We sat down with the founders of this course and asked them a few questions…
What motivated you to develop this online course?
Gina: Anne had been talking about creating a 1 year course in Ayurveda and a 1 year course in herbal medicine for years and years. Around 2010, we were working on writing a book together, Calm Mind Joyful Heart, focused on Ayurveda’s wisdom of taking care of mind and emotions. Online courses were just becoming available and I had the thought that this might be a dynamic and interactive way to present the teachings of heart and mind and reach more people. I proposed to Anne that I help her create the 1 year course in Ayurveda in an online format and then from there, we could create an advanced online course from our Calm Mind Joyful Heart material that we had been working on. She agreed and Living Wisdom The Foundations of Ayurveda began!
Anne: I have been writing and teaching about Ayurveda for many years in the UK, Europe and USA and feel that there may be many more people around the world who would like to learn about Ayurveda than those who are able to reach me for classes. Gradually people are hearing more about Ayurveda and all the wonderful wisdom it has to offer us, but Ayurveda still remains largely unknown. I wanted to find another avenue to help people find out more and felt that presenting it in the form of an online course would be particularly helpful for those who want to go into Ayurveda in more depth than can be gained from reading a book. I was writing the course over a number of years as I rarely have enough time to devote to writing being busy with my clinical practice and teaching, so Gina offered to help me finish writing and develop it into a course. I very gratefully accepted her offer!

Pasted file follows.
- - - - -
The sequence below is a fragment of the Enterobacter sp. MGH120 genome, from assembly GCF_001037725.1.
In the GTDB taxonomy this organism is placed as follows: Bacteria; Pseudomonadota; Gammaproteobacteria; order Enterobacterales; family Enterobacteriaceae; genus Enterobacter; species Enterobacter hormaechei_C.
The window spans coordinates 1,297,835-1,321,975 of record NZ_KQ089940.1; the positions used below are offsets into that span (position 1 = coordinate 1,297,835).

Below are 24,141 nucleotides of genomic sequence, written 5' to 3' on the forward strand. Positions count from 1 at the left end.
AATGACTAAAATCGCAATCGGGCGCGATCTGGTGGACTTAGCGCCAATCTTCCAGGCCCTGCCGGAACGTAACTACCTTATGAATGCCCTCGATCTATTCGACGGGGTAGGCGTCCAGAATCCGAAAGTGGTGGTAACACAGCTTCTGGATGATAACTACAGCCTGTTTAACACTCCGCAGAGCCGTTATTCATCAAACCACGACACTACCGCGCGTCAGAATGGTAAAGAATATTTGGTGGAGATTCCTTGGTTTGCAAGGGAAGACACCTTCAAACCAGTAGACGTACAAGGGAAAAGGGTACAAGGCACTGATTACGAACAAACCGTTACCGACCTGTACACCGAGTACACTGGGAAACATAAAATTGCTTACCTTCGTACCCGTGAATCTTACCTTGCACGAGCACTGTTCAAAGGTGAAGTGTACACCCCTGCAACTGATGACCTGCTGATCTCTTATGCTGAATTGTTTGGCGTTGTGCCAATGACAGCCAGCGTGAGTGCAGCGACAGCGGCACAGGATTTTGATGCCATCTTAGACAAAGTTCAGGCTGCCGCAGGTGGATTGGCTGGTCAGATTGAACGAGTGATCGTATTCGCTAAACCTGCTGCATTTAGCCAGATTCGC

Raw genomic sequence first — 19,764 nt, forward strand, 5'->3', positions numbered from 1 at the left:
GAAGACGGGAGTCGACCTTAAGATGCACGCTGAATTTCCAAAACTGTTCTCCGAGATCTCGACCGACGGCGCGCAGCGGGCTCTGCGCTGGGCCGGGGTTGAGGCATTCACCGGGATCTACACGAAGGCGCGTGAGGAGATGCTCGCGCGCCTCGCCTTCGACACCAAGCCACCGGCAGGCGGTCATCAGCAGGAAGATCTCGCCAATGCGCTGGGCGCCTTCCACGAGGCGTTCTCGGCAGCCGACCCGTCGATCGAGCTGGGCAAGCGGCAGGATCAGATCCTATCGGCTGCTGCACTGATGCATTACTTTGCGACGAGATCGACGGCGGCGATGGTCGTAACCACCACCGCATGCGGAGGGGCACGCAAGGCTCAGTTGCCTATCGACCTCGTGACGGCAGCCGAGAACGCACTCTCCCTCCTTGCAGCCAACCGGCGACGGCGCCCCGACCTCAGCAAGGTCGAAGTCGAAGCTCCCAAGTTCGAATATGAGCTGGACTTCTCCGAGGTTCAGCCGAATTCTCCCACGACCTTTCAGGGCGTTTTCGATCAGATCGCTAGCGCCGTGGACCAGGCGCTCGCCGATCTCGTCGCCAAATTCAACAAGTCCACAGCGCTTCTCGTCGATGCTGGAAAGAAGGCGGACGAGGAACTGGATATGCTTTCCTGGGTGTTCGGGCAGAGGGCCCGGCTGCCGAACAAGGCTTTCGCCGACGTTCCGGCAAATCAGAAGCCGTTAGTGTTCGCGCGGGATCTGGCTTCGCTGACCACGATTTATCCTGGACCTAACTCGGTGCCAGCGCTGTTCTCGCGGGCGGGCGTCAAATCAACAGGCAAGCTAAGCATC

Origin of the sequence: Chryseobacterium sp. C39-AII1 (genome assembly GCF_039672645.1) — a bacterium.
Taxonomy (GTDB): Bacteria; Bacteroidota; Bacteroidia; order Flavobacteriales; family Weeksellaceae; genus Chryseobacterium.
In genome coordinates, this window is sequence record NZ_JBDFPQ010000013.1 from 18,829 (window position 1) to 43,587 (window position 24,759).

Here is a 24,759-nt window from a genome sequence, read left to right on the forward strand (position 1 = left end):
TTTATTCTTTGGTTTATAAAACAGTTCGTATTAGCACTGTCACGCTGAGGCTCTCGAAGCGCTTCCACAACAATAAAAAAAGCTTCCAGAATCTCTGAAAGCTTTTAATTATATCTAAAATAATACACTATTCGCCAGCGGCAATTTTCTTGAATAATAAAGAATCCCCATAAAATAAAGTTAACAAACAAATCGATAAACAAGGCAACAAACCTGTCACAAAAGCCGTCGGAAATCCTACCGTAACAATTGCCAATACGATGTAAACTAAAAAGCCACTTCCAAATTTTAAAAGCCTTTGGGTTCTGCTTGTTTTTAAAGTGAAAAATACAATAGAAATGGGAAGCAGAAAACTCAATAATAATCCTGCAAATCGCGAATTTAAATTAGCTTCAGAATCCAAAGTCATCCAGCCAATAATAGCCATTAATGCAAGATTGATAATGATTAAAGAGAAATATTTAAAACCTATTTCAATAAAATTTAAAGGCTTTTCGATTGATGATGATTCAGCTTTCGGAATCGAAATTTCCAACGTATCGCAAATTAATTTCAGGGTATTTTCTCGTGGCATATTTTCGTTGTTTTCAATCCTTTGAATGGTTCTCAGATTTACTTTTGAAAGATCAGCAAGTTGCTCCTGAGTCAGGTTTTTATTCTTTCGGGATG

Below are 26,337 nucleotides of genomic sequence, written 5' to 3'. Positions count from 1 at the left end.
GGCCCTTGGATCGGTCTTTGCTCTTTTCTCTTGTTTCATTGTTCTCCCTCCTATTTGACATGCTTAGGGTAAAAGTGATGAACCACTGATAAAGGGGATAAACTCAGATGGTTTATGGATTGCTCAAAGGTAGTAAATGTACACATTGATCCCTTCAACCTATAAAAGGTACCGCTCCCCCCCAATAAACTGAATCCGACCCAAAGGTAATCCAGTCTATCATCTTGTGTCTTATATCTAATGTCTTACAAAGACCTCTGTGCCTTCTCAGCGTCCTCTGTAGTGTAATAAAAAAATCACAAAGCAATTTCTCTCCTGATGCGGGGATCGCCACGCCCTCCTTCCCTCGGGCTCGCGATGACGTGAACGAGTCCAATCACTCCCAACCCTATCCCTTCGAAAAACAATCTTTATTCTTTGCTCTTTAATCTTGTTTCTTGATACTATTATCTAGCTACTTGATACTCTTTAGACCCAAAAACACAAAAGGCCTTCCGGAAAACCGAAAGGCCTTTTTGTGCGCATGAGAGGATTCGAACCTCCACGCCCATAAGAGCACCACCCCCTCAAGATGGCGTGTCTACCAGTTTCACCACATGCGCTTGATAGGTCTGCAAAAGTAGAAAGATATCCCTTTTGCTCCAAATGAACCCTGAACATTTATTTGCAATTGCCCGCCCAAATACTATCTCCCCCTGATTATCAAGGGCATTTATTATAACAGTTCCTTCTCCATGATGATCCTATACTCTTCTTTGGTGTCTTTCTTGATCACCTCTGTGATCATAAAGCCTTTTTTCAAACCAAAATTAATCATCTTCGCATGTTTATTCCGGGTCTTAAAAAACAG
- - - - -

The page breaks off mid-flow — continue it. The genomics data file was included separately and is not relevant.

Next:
How did you two meet?
Gina: I took a course on Ayurveda and aromatherapy at Deb Soule’s Avena Botanicals in Maine around 2003 and Anne was the teacher. I came in late and sat right beside her so we struck up conversations at breaks. She had heard of and was interested in Polarity therapy which was somewhat rare and we just seemed to speak the same language and have a natural affinity for each other!
Anne: I was teaching about Ayurveda at Avena Botanicals in Maine, where Deb Soule has developed what I consider to be the most beautiful herb garden in the world! Gina came as a student on the course and we immediately resonated with each other and a friendship developed. We taught several times together to students that Gina had gathered in Portland Maine and at Avena, which was really enjoyable. We complement each other very well.
When were you introduced to ayurveda?
Gina: While I was a student of Polarity Therapy in 1997, I began to learn the foundational concepts of Ayurveda. The Osteopath who developed polarity therapy studied in India and Ayurvedic principles are at the root of the philosophy and practice.